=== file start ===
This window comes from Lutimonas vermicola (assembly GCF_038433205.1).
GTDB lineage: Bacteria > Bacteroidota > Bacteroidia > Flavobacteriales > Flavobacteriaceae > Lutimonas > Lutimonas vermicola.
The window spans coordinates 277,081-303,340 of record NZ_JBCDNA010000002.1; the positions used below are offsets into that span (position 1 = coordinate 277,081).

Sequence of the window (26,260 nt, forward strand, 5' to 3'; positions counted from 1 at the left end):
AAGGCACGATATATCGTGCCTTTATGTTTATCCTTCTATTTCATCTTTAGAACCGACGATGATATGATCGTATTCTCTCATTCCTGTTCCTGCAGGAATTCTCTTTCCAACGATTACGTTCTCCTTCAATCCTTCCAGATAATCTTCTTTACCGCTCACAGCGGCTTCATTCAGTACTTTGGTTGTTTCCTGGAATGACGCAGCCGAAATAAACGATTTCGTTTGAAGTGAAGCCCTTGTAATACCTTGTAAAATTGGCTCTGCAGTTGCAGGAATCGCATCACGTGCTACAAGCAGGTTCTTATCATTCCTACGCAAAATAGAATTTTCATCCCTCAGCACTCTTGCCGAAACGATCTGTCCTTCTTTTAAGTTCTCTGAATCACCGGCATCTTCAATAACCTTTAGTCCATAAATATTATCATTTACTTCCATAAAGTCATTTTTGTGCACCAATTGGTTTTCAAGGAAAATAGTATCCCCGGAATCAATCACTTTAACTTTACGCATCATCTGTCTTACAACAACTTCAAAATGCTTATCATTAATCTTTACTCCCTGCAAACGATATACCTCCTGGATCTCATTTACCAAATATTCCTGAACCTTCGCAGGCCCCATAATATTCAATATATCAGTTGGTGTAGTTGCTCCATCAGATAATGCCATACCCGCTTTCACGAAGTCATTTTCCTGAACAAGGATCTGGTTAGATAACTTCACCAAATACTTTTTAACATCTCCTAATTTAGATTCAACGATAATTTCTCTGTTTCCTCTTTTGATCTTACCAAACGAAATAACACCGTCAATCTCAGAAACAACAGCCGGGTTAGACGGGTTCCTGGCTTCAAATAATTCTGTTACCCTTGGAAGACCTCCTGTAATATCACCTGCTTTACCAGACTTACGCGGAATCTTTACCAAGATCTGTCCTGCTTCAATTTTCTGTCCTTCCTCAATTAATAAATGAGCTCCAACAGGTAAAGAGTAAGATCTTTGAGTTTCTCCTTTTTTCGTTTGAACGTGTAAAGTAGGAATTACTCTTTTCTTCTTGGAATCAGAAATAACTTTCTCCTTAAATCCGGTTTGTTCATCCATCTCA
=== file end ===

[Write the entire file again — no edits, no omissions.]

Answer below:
This window comes from Lutimonas vermicola (assembly GCF_038433205.1).
GTDB lineage: Bacteria > Bacteroidota > Bacteroidia > Flavobacteriales > Flavobacteriaceae > Lutimonas > Lutimonas vermicola.
The window spans coordinates 277,081-303,340 of record NZ_JBCDNA010000002.1; the positions used below are offsets into that span (position 1 = coordinate 277,081).

Sequence of the window (26,260 nt, forward strand, 5' to 3'; positions counted from 1 at the left end):
AAGGCACGATATATCGTGCCTTTATGTTTATCCTTCTATTTCATCTTTAGAACCGACGATGATATGATCGTATTCTCTCATTCCTGTTCCTGCAGGAATTCTCTTTCCAACGATTACGTTCTCCTTCAATCCTTCCAGATAATCTTCTTTACCGCTCACAGCGGCTTCATTCAGTACTTTGGTTGTTTCCTGGAATGACGCAGCCGAAATAAACGATTTCGTTTGAAGTGAAGCCCTTGTAATACCTTGTAAAATTGGCTCTGCAGTTGCAGGAATCGCATCACGTGCTACAAGCAGGTTCTTATCATTCCTACGCAAAATAGAATTTTCATCCCTCAGCACTCTTGCCGAAACGATCTGTCCTTCTTTTAAGTTCTCTGAATCACCGGCATCTTCAATAACCTTTAGTCCATAAATATTATCATTTACTTCCATAAAGTCATTTTTGTGCACCAATTGGTTTTCAAGGAAAATAGTATCCCCGGAATCAATCACTTTAACTTTACGCATCATCTGTCTTACAACAACTTCAAAATGCTTATCATTAATCTTTACTCCCTGCAAACGATATACCTCCTGGATCTCATTTACCAAATATTCCTGAACCTTCGCAGGCCCCATAATATTCAATATATCAGTTGGTGTAGTTGCTCCATCAGATAATGCCATACCCGCTTTCACGAAGTCATTTTCCTGAACAAGGATCTGGTTAGATAACTTCACCAAATACTTTTTAACATCTCCTAATTTAGATTCAACGATAATTTCTCTGTTTCCTCTTTTGATCTTACCAAACGAAATAACACCGTCAATCTCAGAAACAACAGCCGGGTTAGACGGGTTCCTGGCTTCAAATAATTCTGTTACCCTTGGAAGACCTCCTGTAATATCACCTGCTTTACCAGACTTACGCGGAATCTTTACCAAGATCTGTCCTGCTTCAATTTTCTGTCCTTCCTCAATTAATAAATGAGCTCCAACAGGTAAAGAGTAAGATCTTTGAGTTTCTCCTTTTTTCGTTTGAACGTGTAAAGTAGGAATTACTCTTTTCTTCTTGGAATCAGAAATAACTTTCTCCTTAAATCCGGTTTGTTCATCCATCTCA